Apartments Bonacic Palace


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In the 3rd century BC a Greek settlement Tragurion which developed into a major port in the Roman period. Sudden prosperity of Salona deprived Trogir of its importance. During the Croatian migration the citizens of the destroyed Salona escaped to Trogir.


 From the 9th century Trogir was paying tribute to the Croatian rulers. The diocese of Trogir was established in the 11th century (abolished in 1828) and in 1107 it was chartered by the Hungarian-Croatian king Koloman, gaining thus its autonomy as a town. In 1123 it was conquered and almost completely demolished by the Saracens. However, Trogir recovered in a short period to experience a powerful economic prosperity in the 12th and the 13th centuries.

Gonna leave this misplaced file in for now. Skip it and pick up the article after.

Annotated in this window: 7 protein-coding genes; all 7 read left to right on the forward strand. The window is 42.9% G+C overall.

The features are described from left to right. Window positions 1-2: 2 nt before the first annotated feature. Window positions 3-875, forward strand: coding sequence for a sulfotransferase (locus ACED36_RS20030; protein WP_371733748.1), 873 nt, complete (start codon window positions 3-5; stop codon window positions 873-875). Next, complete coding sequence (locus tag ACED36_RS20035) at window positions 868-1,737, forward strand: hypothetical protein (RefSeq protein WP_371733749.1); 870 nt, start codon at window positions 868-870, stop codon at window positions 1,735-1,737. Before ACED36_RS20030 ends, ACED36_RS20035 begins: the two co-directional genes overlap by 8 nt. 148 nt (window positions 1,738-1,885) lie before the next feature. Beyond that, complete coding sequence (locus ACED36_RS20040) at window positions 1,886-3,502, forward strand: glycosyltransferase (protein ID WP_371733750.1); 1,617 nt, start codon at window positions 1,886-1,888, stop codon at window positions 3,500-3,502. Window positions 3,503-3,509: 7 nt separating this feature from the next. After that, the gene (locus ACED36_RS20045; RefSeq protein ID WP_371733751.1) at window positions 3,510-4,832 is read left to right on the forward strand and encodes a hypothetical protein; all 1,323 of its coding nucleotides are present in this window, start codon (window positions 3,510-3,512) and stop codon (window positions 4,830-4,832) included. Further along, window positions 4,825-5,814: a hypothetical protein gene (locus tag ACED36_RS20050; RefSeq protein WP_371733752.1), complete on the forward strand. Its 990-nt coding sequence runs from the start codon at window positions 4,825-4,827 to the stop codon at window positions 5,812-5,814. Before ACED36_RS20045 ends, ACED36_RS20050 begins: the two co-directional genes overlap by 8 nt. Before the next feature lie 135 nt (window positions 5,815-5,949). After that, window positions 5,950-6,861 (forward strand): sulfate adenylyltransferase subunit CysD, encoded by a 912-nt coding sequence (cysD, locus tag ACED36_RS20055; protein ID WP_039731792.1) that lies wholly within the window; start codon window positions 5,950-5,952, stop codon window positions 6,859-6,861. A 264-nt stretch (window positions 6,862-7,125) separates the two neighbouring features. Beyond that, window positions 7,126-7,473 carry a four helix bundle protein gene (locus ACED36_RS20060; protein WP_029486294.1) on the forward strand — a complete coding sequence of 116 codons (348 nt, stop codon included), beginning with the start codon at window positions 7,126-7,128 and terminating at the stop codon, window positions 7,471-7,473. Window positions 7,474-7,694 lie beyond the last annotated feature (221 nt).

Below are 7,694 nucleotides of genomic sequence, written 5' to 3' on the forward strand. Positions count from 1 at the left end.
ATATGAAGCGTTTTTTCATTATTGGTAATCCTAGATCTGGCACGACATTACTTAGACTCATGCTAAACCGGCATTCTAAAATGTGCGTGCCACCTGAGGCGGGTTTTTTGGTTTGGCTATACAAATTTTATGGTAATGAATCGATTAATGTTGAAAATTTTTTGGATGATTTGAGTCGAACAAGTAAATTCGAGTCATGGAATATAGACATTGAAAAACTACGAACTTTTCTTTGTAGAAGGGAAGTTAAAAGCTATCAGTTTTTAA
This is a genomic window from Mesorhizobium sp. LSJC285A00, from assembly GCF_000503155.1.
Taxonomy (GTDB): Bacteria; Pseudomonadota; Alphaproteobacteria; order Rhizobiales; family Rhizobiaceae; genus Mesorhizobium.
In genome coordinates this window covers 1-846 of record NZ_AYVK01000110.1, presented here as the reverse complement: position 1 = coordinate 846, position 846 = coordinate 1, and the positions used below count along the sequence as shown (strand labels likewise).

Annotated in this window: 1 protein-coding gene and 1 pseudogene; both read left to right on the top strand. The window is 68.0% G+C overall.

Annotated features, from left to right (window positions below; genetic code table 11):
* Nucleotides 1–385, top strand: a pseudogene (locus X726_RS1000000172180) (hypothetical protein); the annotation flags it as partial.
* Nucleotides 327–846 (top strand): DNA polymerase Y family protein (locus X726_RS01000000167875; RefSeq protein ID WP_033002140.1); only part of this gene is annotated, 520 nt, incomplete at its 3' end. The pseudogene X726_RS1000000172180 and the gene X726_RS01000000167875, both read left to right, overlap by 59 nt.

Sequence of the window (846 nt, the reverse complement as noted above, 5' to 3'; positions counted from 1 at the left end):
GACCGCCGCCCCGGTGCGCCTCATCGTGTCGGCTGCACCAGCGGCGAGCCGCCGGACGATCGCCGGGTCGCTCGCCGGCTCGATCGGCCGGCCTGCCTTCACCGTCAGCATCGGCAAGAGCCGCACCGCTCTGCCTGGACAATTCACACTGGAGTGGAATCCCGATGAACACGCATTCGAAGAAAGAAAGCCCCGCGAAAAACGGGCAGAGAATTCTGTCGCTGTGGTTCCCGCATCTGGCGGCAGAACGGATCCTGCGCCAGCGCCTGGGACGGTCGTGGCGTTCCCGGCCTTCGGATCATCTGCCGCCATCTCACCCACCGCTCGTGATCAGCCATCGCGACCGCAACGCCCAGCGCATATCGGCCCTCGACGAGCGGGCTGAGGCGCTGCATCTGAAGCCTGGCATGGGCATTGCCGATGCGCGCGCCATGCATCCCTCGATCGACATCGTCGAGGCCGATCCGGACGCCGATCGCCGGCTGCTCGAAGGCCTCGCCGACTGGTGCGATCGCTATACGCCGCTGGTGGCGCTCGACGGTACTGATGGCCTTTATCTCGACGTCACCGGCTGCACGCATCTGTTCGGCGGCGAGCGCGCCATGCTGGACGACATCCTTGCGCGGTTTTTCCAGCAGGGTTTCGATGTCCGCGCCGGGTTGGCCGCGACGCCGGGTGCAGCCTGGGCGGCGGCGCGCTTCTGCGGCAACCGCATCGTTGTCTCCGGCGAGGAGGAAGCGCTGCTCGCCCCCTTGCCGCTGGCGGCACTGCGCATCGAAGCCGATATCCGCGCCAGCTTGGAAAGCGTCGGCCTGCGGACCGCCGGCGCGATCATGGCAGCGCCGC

In 1242 King Bela IV found refuge there as he was running from the Tatars. In the 13th and the 14th centuries the members of the Subic line were most frequently elected dukes by the citizens of Trogir; Mladen III (1348), according to the inscription on the sepulchral slab in the Cathedral of Trogir, called "the shield of the Croats", was one of the most prominent Subics.


 In 1420 the period of a long-term Venetian rule began. On the fall of Venice in 1797 Trogir came under the Austrian power, which lasted until 1918 (except for the per-iod under the French rule 1806-1814). In 1918 it was returned to the parent country.